So you probably already know at least a little about the EMV liability shift: banks and payment processors are now able to hold your restaurant liable for fraudulent credit card charges that happen at your business.
EMV compliance may not be required by law, but it does mean you’ll have to pay for fraudulent credit card chargebacks, whether they’re for a $5 sandwich or a lavish $300 five-course meal.
Knowing about the EMV liability shift is one thing, but do you know how to prevent credit card theft from happening at your restaurant? Here are four security measures you should know to protect your business against paying credit card chargebacks.
1. Get an EMV reader.
According to Visa, U.S. merchants that have switched to EMV readers have seen a 66% decline in counterfeit fraud within a two-year time span. Decline in fraud means a decline in chargeback liability.
Chargebacks were created to protect consumers from fraudulent charges. They occur when a cardholder disputes certain charges made to their account. When a chargeback is issued due to a lost or stolen card, the bank issues a reversal of funds – which means if chargebacks happen at your business, you’re responsible for soaking up the costs associated with each chargeback.
So make sure your payment processor is equipped to accept EMV payments, which can significantly reduce the likelihood of fraudulent charges happening at your restaurant.
2. Make sure you are PCI compliant.
A restaurant is usually PCI compliant by making sure their payment processor and/or POS are PCI compliant. PCI Compliance is a security standard set by the payment card industry to protect businesses and consumers from cybercriminal activity.
But if your restaurant is gathering and storing customer data, that means you are the one who must be PCI compliant. Here are 12 steps to ensuring data is protected before, during, and after transactions.
Install and maintain a firewall configuration to protect cardholder data.
Do not use vendor-supplied defaults for system passwords.
Protect stored data.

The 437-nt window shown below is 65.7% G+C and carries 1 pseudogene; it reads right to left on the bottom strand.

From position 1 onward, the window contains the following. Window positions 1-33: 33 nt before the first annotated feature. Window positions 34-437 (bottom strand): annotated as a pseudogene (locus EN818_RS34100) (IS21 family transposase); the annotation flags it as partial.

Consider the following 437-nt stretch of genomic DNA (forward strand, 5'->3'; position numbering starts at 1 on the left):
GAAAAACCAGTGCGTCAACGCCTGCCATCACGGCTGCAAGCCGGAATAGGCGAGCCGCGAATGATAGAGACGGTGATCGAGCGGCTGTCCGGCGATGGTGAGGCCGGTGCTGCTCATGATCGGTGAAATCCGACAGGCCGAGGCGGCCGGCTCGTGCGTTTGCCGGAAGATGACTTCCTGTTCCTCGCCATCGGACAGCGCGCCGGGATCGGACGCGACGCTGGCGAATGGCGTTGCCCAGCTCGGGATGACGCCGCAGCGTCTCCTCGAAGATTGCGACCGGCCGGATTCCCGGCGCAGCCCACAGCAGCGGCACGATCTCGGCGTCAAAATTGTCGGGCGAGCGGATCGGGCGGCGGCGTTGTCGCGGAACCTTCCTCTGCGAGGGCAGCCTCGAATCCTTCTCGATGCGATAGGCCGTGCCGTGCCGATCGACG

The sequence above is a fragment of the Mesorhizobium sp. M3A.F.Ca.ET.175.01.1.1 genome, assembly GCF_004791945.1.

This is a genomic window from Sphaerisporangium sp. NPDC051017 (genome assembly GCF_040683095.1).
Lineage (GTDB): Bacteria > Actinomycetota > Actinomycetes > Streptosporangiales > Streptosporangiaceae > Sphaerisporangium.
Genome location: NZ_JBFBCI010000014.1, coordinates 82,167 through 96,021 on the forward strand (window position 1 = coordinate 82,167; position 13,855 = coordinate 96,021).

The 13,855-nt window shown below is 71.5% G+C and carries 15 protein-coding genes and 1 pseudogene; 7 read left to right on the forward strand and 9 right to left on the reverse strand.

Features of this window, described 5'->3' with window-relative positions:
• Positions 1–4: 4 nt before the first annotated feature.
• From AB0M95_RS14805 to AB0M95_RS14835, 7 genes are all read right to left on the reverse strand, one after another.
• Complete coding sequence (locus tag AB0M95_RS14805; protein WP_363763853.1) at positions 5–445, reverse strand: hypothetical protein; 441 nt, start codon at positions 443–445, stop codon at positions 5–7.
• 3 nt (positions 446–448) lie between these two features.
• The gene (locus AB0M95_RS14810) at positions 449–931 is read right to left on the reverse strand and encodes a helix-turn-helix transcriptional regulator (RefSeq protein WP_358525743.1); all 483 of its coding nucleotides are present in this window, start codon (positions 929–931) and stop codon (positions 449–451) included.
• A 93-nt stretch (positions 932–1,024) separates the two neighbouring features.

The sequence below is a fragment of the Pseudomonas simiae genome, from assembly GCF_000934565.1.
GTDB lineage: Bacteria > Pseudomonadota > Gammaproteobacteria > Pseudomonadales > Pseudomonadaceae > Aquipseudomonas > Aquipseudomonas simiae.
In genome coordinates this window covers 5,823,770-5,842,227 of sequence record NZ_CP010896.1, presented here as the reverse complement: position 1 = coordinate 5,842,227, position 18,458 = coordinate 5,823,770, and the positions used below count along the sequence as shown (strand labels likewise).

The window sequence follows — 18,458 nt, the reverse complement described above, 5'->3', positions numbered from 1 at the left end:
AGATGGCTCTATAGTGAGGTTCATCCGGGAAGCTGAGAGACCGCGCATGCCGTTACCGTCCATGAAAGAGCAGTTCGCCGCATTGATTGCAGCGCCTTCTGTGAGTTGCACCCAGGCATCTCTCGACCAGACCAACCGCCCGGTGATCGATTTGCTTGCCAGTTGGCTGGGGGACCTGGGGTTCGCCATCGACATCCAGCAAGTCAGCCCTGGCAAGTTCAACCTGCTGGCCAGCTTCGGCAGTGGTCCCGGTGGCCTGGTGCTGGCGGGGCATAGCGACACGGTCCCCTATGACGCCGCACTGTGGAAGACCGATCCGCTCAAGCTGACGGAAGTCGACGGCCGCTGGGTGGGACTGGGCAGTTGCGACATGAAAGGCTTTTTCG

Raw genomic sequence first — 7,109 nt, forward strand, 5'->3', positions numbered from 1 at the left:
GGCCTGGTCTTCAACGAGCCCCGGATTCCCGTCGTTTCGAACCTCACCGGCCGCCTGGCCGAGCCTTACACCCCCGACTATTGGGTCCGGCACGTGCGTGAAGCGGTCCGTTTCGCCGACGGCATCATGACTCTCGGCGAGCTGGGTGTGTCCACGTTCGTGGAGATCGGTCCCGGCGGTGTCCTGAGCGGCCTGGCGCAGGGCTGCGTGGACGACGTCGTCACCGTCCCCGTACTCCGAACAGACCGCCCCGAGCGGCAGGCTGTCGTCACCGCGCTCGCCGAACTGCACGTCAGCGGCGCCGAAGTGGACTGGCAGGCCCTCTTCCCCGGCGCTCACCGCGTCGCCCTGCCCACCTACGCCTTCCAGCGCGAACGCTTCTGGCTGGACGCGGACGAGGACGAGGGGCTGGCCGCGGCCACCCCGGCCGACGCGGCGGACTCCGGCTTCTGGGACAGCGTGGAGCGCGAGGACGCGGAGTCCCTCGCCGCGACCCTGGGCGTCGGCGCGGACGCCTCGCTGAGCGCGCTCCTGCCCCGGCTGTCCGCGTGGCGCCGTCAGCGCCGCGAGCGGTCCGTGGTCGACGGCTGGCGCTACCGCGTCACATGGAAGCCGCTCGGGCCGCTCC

Encrypt transmission of cardholder data across open, public networks.
Use regularly updated anti-virus software.
Develop and maintain secure systems and applications.
Restrict access to cardholder data on a need-to-know basis.
Assign a unique ID to each person with computer access.
Restrict physical access to cardholder data.
Track and monitor all access to network resources and cardholder data.
Regularly test security systems and processes.
Maintain a policy that addresses information security.
Note that some point of sale companies store credit card information in their own systems and others do not. POS companies that do not store information are considered more secure because they don’t handle or store any sensitive payment information.
3. Make sure your payment processor uses tokenization.
Imagine the following scenario: you’ve just swiped a customer’s card with the number 6117 0987 2342 1800. Someone hacks into your server hoping to gain access to the card number, so they can copy it and use it.
But, because your payment processing company uses tokenization, that card number is no longer stored on-site – instead it’s pushed off-site to an ultra secure location. A “token”, or unique set of numbers and letters, sits in place of the original number.
This token is generated at random and can’t be decoded back to its original number. Regardless of whether the card was swiped or dipped, the card information is still protected from cybercriminal activity.
Tokenization is one way merchant service providers can keep card data secure throughout the transaction process, because the data is protected even when the point of sale is at rest.
4. Use point-to-point encryption.
Point-to-point encryption (P2PE) is the standard set by the PCI Security Standards Council as another way credit card processing companies can protect user information. When the card is swiped through the card reading device via your POS, the card reader instantly encrypts the card data. The encryption becomes a code that is then securely sent to the payment processing company for decryption.
Unlike tokenization, which turns card information into a random set of numbers and letters that can’t be decoded, P2PE uses an algorithm to make card data unreadable to everyone except the end receiver of the information – who is then able to convert it back into its original form.
P2PE protects both merchants and cardholders from cyber security breaches, making every transaction more secure.
Credit card fraud prevention starts with businesses that make it difficult for fraudsters to make transactions. When you take the time to make sure your transactions are secure, you’re protecting your business and your customers.
About the Author
Tiffany is the Content Marketing Lead and Editor at TouchBistro, where she shares knowledge with restaurateurs on how to run their business. She's passionate about traveling the world and getting to know communities through great food.Follow on Twitter More Content by Tiffany Regaudie